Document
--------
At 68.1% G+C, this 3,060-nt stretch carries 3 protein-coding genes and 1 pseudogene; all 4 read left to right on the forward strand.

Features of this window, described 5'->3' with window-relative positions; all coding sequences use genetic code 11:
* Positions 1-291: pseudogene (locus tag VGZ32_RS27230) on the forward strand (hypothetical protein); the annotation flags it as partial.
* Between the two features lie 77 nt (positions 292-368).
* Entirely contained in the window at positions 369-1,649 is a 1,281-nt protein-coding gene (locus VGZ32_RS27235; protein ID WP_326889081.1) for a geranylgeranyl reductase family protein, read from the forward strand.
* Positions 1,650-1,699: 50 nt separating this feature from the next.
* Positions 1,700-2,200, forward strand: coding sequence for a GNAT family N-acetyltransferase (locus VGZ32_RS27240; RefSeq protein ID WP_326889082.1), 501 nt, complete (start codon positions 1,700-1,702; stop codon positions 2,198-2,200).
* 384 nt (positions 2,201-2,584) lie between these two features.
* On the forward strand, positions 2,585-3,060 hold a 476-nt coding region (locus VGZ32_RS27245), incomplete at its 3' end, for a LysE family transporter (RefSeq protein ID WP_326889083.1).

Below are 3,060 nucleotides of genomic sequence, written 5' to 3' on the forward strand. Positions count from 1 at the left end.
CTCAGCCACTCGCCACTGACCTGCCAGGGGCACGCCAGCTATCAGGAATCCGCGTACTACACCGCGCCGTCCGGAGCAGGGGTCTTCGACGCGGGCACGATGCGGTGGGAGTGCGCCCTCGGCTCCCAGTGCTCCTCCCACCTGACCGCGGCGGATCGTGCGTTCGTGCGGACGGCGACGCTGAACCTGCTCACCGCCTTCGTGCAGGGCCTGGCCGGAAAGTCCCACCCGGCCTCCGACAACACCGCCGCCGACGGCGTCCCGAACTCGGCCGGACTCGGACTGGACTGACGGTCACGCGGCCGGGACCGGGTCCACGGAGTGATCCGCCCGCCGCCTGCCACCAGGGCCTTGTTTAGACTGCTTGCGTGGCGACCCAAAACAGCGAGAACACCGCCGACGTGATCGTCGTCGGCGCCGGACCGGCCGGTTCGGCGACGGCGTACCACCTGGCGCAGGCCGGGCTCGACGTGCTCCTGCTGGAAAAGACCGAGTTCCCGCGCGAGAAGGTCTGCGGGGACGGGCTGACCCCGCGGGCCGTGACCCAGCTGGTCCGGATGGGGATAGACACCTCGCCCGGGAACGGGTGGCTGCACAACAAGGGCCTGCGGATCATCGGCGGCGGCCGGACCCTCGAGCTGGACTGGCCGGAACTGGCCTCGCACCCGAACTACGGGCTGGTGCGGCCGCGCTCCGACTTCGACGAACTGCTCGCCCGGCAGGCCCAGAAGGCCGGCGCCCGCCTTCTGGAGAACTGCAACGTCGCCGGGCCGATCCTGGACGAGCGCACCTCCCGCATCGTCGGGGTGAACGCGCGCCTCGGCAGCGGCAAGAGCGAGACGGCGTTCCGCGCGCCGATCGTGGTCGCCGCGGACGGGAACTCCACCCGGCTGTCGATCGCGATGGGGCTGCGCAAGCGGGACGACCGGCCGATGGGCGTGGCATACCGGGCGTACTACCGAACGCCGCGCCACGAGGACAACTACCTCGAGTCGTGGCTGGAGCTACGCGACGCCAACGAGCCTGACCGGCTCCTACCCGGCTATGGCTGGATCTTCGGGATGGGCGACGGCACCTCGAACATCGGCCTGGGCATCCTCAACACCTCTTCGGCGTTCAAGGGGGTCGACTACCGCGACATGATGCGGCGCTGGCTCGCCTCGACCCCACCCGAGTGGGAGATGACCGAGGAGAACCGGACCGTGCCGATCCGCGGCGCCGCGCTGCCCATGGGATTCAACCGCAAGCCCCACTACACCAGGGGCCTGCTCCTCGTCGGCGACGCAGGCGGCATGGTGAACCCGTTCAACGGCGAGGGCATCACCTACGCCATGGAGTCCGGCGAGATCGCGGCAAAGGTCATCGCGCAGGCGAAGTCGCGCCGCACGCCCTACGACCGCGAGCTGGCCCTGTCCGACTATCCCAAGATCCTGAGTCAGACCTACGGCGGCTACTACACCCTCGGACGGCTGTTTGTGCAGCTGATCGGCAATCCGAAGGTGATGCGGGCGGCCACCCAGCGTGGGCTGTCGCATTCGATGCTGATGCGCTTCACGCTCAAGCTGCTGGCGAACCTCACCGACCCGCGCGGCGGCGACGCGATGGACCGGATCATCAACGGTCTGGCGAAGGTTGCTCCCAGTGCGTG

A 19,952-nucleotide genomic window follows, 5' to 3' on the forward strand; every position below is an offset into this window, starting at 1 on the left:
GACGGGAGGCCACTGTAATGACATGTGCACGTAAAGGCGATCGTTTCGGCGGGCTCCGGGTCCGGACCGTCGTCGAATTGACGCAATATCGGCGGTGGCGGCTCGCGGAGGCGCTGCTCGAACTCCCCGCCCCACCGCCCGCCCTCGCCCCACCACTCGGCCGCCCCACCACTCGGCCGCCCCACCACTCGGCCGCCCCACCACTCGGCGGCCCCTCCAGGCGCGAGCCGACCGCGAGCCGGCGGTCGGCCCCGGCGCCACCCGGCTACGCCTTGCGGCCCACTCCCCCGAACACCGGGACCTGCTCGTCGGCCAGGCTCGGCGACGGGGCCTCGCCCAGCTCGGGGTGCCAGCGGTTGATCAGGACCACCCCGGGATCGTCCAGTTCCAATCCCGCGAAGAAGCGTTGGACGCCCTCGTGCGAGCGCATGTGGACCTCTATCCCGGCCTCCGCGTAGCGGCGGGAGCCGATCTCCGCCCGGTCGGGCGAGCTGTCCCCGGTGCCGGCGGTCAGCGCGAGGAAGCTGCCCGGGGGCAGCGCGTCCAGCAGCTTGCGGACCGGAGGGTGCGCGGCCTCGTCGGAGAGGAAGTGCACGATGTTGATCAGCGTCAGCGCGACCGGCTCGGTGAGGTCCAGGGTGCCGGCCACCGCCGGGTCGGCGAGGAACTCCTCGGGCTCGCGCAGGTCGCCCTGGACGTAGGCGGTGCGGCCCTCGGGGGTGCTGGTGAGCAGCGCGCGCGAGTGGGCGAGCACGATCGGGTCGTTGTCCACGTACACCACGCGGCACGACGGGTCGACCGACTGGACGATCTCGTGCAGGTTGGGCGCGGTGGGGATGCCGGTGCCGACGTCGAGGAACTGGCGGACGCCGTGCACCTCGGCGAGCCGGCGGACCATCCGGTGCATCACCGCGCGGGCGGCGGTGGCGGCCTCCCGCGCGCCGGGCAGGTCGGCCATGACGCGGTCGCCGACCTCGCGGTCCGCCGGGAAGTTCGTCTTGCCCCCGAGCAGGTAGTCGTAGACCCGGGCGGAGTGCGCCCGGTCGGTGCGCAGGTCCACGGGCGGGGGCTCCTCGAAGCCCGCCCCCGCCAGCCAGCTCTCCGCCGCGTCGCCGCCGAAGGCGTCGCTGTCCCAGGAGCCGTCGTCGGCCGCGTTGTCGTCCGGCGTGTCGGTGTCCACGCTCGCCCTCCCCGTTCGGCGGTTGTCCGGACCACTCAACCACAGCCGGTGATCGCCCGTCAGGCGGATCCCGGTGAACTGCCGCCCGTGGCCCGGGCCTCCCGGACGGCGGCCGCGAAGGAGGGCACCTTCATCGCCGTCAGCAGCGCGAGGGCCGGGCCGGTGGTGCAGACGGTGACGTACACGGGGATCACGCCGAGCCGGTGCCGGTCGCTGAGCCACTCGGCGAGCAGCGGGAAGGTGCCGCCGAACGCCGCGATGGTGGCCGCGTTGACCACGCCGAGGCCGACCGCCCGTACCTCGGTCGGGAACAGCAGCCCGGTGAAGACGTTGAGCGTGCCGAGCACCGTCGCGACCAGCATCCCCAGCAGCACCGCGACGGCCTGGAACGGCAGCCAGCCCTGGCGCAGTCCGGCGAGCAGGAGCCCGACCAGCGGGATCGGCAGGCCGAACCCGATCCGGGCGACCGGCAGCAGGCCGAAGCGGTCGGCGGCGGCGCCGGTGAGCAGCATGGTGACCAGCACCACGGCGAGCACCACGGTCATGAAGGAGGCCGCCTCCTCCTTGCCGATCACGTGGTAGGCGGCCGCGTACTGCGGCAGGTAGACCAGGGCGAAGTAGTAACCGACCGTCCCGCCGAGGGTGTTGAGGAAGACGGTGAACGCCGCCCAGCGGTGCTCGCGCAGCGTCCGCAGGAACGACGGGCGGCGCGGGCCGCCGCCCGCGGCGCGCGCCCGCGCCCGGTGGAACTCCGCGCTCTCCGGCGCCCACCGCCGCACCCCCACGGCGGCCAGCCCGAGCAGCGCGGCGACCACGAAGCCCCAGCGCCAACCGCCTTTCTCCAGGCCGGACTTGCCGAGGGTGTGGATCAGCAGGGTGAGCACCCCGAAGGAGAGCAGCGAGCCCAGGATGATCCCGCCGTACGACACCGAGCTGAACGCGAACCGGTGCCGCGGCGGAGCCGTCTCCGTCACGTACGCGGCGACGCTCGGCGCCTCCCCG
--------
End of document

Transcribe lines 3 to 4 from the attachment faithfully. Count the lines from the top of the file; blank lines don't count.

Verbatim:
* Positions 1-291: pseudogene (locus tag VGZ32_RS27230) on the forward strand (hypothetical protein); the annotation flags it as partial.
* Between the two features lie 77 nt (positions 292-368).